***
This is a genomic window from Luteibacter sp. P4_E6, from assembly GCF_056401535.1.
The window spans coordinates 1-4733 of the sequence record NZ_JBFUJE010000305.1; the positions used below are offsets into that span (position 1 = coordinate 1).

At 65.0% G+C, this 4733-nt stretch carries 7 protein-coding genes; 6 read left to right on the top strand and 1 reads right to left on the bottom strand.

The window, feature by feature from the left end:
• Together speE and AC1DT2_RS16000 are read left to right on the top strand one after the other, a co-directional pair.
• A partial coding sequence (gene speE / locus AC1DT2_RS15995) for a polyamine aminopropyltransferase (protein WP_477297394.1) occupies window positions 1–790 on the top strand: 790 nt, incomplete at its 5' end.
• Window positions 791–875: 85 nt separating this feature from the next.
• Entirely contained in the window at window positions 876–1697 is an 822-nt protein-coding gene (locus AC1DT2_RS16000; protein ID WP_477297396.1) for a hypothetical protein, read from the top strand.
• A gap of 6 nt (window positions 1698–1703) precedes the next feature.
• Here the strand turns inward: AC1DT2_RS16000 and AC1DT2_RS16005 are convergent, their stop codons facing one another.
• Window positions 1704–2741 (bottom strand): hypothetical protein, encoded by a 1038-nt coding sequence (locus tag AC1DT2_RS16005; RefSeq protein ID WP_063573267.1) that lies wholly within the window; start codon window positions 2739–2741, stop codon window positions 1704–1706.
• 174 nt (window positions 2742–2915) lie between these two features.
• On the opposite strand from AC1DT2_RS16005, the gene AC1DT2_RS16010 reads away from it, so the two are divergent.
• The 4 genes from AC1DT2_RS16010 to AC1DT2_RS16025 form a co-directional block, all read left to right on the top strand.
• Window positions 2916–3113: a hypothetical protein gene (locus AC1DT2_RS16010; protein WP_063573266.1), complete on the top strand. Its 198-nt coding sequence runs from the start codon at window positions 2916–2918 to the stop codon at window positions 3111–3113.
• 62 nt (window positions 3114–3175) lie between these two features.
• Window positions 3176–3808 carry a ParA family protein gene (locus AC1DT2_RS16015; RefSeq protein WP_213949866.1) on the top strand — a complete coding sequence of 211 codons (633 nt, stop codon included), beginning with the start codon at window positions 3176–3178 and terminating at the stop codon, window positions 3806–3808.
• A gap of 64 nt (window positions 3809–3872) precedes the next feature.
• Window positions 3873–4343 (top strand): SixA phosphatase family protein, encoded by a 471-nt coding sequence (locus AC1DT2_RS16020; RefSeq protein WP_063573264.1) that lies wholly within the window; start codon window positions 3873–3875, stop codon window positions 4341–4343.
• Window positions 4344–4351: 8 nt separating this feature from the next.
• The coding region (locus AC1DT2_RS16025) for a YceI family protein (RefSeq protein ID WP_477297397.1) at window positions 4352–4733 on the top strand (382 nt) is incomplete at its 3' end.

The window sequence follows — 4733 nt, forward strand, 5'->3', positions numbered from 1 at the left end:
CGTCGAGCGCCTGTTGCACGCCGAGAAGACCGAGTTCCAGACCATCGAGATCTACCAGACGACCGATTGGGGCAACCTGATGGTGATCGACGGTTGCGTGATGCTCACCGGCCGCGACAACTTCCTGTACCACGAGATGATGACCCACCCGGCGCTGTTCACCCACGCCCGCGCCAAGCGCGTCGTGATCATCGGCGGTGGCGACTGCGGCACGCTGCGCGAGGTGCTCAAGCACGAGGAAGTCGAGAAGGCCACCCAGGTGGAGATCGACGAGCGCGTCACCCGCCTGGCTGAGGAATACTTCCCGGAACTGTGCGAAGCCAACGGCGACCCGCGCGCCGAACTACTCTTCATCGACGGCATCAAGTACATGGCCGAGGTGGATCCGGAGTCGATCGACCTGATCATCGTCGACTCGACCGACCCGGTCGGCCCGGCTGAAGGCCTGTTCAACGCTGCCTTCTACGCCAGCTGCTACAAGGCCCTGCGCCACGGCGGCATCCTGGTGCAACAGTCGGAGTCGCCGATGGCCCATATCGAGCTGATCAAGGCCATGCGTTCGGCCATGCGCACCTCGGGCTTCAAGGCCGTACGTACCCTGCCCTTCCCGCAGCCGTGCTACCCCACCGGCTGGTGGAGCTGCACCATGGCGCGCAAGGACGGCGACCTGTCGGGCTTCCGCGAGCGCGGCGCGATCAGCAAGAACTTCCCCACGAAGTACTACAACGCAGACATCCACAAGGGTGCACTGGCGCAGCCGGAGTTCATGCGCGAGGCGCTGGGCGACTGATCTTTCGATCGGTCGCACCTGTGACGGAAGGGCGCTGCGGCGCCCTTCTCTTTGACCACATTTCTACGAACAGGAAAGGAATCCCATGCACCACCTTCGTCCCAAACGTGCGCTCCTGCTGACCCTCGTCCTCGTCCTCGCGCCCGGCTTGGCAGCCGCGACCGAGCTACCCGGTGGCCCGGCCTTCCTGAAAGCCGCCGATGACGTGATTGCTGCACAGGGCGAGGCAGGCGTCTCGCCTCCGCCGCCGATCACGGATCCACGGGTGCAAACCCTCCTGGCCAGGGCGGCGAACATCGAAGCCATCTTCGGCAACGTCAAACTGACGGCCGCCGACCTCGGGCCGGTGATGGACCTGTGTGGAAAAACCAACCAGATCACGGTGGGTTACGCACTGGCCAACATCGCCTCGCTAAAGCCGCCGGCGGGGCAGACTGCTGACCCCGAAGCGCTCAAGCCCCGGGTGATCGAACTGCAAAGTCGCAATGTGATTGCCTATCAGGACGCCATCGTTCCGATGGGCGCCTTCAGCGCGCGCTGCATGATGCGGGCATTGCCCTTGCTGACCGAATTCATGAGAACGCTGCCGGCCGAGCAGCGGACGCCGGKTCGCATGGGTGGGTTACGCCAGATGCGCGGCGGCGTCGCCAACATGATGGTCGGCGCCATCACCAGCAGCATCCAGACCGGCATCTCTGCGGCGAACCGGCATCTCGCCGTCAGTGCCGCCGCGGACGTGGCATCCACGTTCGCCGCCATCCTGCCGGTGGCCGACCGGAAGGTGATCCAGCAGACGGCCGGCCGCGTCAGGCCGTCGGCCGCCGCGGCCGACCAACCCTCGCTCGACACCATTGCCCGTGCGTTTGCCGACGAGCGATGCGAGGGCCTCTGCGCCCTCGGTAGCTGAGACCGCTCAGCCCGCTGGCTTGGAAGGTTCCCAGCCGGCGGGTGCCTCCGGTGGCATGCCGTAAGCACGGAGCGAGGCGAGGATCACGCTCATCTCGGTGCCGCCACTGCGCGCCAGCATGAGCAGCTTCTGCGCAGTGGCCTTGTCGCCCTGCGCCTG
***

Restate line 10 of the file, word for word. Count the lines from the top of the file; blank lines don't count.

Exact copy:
• Here the strand turns inward: AC1DT2_RS16000 and AC1DT2_RS16005 are convergent, their stop codons facing one another.